One, Two, Three… Boom!


...I am back and getting ready to start blogging.

It has been almost ten years since my last blog post. Time flies, indeed!  As you can imagine I have plenty of things to share many of which are related to SQL Server, runtimes and  operating systems in general.

As we expanding our horizons, I am also planning  on taking many of you for a "design ride".  Yes, you got it right. My plan is to leverage your experience to help us with making design choices and bring you the best product possible.

On the side note, I know many of you are wondering, what I have been doing for the last ten years.  In brief, I moved to Midori project in the early 2007. I had spent seven years working there. There I worked on kernel and parts of the runtime. As many of Midorians I had had blast. I had really enjoyed working there. It was very special. Then after Midori, I had taken a quick few months d-tour to work on  Windows kernel team, specifically I had worked on Hypervisor for short period of time. In early 2015, I moved back to SQL Server to work on project Helsinki with the goal of bringing SQL Server to Linux.  And now you can enjoy some results of our work.  Today, you can play with SQL Server on Linux.  While in SQL, my role has expanded and I work on way more things that I could have ever imaged.  And yes, I will share more on this in the future...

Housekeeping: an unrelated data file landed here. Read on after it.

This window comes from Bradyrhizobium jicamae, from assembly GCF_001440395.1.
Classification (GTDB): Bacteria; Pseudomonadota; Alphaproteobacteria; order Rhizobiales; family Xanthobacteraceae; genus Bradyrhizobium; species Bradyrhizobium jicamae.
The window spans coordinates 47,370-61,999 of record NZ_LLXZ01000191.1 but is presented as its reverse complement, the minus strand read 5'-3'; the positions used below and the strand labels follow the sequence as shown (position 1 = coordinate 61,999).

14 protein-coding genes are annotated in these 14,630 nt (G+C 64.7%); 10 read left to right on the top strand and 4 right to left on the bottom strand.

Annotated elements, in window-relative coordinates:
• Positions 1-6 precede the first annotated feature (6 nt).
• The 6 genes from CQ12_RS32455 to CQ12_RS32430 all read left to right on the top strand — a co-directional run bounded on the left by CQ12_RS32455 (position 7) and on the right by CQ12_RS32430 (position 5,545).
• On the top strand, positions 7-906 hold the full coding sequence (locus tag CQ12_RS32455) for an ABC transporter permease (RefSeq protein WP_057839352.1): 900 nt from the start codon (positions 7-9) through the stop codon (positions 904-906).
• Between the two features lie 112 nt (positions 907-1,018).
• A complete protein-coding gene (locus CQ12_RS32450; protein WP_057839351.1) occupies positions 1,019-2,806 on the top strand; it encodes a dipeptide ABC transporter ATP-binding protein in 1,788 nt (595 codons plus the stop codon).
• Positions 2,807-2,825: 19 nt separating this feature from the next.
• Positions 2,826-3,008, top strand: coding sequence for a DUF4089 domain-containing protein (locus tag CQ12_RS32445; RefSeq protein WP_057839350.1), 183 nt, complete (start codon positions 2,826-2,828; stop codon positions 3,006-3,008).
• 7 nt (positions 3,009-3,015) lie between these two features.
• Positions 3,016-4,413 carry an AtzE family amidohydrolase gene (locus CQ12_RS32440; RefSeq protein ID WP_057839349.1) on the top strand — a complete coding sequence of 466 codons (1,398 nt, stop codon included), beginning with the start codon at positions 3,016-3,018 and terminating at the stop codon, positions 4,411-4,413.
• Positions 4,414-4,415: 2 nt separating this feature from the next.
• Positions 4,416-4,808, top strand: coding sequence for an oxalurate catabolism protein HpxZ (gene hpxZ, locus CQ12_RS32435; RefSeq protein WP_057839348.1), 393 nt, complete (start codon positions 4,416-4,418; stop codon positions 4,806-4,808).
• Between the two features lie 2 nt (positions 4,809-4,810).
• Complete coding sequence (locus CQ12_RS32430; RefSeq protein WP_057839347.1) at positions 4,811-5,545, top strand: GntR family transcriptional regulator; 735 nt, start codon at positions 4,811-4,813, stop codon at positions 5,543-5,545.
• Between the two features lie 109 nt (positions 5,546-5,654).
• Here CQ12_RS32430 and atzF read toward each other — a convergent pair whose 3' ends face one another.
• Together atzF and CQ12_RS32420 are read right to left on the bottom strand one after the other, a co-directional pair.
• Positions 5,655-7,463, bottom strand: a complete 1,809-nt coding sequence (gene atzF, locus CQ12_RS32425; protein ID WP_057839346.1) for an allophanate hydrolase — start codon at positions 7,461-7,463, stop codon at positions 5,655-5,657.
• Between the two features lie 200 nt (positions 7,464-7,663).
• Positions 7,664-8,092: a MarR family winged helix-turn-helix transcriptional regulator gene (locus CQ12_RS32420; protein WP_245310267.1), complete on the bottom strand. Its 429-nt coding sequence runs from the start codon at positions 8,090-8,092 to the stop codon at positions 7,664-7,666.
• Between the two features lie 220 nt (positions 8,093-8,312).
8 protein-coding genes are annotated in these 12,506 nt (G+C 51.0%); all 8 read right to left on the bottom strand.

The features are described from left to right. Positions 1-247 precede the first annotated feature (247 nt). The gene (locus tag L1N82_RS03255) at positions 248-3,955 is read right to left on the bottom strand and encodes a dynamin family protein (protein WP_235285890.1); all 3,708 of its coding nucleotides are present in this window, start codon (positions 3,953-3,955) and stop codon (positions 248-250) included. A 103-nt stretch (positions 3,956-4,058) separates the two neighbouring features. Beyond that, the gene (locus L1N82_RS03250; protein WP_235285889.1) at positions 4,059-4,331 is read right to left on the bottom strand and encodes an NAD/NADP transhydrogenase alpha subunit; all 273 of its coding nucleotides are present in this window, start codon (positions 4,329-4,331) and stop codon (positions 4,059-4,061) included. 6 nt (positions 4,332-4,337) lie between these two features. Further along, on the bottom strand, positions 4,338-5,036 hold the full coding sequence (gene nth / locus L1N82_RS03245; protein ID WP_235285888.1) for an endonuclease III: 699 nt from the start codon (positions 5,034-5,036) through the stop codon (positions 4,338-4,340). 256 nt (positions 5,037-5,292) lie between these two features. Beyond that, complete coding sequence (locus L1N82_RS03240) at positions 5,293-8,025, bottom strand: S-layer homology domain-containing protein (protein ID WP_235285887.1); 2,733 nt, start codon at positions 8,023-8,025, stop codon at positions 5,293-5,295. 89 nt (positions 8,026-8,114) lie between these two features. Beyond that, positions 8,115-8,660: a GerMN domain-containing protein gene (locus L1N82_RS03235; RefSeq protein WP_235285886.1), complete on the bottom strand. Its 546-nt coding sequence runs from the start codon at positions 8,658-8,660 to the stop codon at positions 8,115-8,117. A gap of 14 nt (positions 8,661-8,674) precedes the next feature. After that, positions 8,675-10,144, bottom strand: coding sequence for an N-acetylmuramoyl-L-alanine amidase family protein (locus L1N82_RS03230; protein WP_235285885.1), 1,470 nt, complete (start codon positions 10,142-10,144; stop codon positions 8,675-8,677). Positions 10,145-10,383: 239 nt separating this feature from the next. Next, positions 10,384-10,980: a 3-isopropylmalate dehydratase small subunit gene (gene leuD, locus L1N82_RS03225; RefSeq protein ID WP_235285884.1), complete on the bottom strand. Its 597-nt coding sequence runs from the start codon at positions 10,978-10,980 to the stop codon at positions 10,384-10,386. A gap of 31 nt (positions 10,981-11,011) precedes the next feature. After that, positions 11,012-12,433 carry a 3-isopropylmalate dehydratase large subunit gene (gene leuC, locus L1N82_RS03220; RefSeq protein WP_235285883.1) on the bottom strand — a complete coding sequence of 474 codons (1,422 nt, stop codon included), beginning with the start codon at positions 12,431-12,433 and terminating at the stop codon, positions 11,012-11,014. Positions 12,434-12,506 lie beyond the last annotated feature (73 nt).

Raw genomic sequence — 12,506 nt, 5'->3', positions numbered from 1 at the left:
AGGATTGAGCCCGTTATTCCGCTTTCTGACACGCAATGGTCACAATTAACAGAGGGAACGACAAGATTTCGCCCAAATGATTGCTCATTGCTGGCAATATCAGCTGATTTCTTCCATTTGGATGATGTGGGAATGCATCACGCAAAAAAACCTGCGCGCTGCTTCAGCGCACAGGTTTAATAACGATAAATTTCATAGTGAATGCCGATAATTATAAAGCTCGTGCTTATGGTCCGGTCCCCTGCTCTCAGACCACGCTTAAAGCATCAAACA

So, now lets do the real stuff: Do you have questions? If you do then ask!

The game is back on! Lets have fun.


Comments (4)

  1. Niels Berglund says:

    Welcome back Slava! It’s been a while!!!

  2. Steve Ash says:

    I had this blog in my feedly (and previously google reader) since the last time you blogged! So nice to hear from you again! Since you asked for questions and have an expanded role — I have two unrelated, minor questions if you know the answers:

    1- is it still true that the optimizer assumes all I/O require a physical I/O? I.e. there is no model of the probability of a buffer cache hit for a particular data structure to shade the cost when it believes that most of the logical I/Os wont incur real physical I/Os?

    2- does the variable length for fields impact memory sizing of working memory during query execution? that is– if i have a table with a varchar(100) but all of the values in that column are < 10 chars. If I up that to a varchar(4000) — is there _any_ impact at query execution time like maybe reserving more memory to service the query?

  3. Welcome back Slava..Looking forward to your blogs!

  4. AJ says:

    Hi Slavo, been a big fan of your work right from the Windows days. Quick question about the SQL on Linux part. How soon are we planning to catchup on the Advancements in this space. I know this is very early stages, but i would love to see more power to SQL Server as much as we can do on Windows Ecosystems today. Not looking for a direct answer, but only here to seek the advise from the Guru.

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